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> Posted by Virginia Moore, Communications Director, CFI
Last week, the Center for Financial Inclusion at Accion (CFI) participated in LendIt USA, an annual conference that brings together leaders and startups in fintech, lending, and venture capital to discuss trends, innovations, and the future of the industry.
So, what were we doing there? We attended to help introduce what we do to this audience of over 5,000 people, partnering with LendIt organizers to launch its very first financial inclusion track. CFI managing director Elisabeth Rhyne spoke on a panel about responsible credit along with representatives from the Consumer Financial Protection Bureau, the Marketplace Lending Association, LendStreet, and AEO. Championing the Smart Campaign and consumer protections, Beth brought a global perspective on what responsible credit looks like in practice. She also debated the elephant in the room—or as she put it, “the dead cat on the table:” interest rates. Our director of research Sonja Kelly also moderated a lively session on how smartphones in emerging markets are expanding access to credit with executives from Branch, Cignifi, Juvo, and PayJoy. We’ll have more on these sessions soon.
It was exciting and satisfying to see so much interest in financial inclusion from conference attendees who may not readily know the definition of financial inclusion, appreciate its value, or recognize how they’re contributing to it.
What Is the Value of Financial Inclusion to Fintech and Investor Communities?
> Posted by Pablo Antón Díaz, Research Manager, CFI
Scott Graham, Daniel Rozas, and Pablo Anton-Diaz at the “Preventing Overindebtedness in the Microfinance Sector in Mexico” panel, XV National Microfinance Summit, Mexico City, Mexico, November 2016
For the past decade, in part fueled by regulatory changes in the financial sector, there has been an explosion in the availability of credit to low-income individuals in Mexico. The Mexican microfinance sector has become increasingly concentrated and highly competitive. In 2015, the 10 largest microfinance institutions (MFIs) in the country represented 81 percent of the total market size, with more than 1,500 smaller MFIs sharing the remaining 19 percent.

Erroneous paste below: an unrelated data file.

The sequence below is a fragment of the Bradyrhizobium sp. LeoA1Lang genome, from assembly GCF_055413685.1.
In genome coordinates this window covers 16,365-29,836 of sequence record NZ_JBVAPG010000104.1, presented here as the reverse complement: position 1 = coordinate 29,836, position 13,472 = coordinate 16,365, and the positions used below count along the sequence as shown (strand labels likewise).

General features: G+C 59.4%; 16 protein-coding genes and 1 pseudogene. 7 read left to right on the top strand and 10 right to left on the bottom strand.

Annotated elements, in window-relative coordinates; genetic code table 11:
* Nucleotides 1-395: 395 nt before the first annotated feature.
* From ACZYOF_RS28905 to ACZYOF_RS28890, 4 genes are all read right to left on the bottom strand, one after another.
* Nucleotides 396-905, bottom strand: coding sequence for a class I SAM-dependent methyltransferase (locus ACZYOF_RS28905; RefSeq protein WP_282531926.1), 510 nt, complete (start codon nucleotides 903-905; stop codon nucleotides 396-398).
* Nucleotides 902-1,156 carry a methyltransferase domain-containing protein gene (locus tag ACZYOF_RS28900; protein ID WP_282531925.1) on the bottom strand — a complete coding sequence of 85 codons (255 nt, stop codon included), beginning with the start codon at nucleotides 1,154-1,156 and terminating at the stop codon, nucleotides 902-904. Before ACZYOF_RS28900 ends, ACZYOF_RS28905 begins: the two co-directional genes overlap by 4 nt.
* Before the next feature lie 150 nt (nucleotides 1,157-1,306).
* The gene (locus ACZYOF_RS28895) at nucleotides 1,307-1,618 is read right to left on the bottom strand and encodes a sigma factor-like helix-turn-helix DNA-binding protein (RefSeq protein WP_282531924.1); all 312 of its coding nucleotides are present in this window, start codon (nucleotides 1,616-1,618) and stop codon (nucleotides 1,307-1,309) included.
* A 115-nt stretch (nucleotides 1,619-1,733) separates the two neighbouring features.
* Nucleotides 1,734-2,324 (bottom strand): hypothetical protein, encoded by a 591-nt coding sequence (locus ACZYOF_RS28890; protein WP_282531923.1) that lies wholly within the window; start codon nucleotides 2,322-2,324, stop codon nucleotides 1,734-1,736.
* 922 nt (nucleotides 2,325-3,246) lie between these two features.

> Posted by Danielle Piskadlo, Manager, Investing in Inclusive Finance, CFI
Those who work in the financial inclusion space need a deep understanding of how low income people manage their money, and there is no better guide to develop this understanding than Ignacio Mas, who recently spoke at the Africa Board Fellows seminar in Cape Town. Here are some of his insights.
Unused money is vulnerable if you are poor. You have to protect it from a lot of things – theft, friends and family, and, also, your future self… (Let’s not underestimate the threat of the future you as someone who has the most access to, and authority over, those funds.) And there is no saying how resolved you will stay toward your savings goals. One way to protect any unused money against these threats is to make it less liquid. For example, you could convert your savings into a goat. In many countries, a goat can be sold if an emergency should arise, but you certainly wouldn’t sell or trade it to make an impulse purchase. Or as the vendor I just bought holiday jam from put it: “Making jam is like forced savings for me. I spend it in the summer on jars and sugar and fruit and get it back in December for Christmas shopping money!” These are examples of self-nudges that enable clients to better stick to their goals – one of the seven behaviorally-informed practices for financial capability. These approaches create behavioral roadblocks, so that individuals are able to save with less effort.
In its second year, Financial Inclusion Week expanded its reach and once again displayed how the financial inclusion community is engaged and working for better services for the un- and underserved.
We are excited to share an electronic magazine which captures the Week’s vibrant conversation. In this roundup e-zine, we hope to capture the energy and insights of Financial Inclusion Week 2016. Inside, we share event photos and videos, and dive into the conversations of the week’s events, while highlighting the client perspective.
We are excited to share insights on this year’s theme, keeping clients first in a digital world. The Financial Inclusion Week conversation covered a breadth of topics and geographies – from the role of digital media in financial literacy in Nepal to the client protection risks associated with nano-loans in Rwanda. As we listened to the many conversations, two words showed up again and again. Throughout all of the perspectives shared, we observed that many stakeholders are looking to new digital channels to help them understand and engage clients.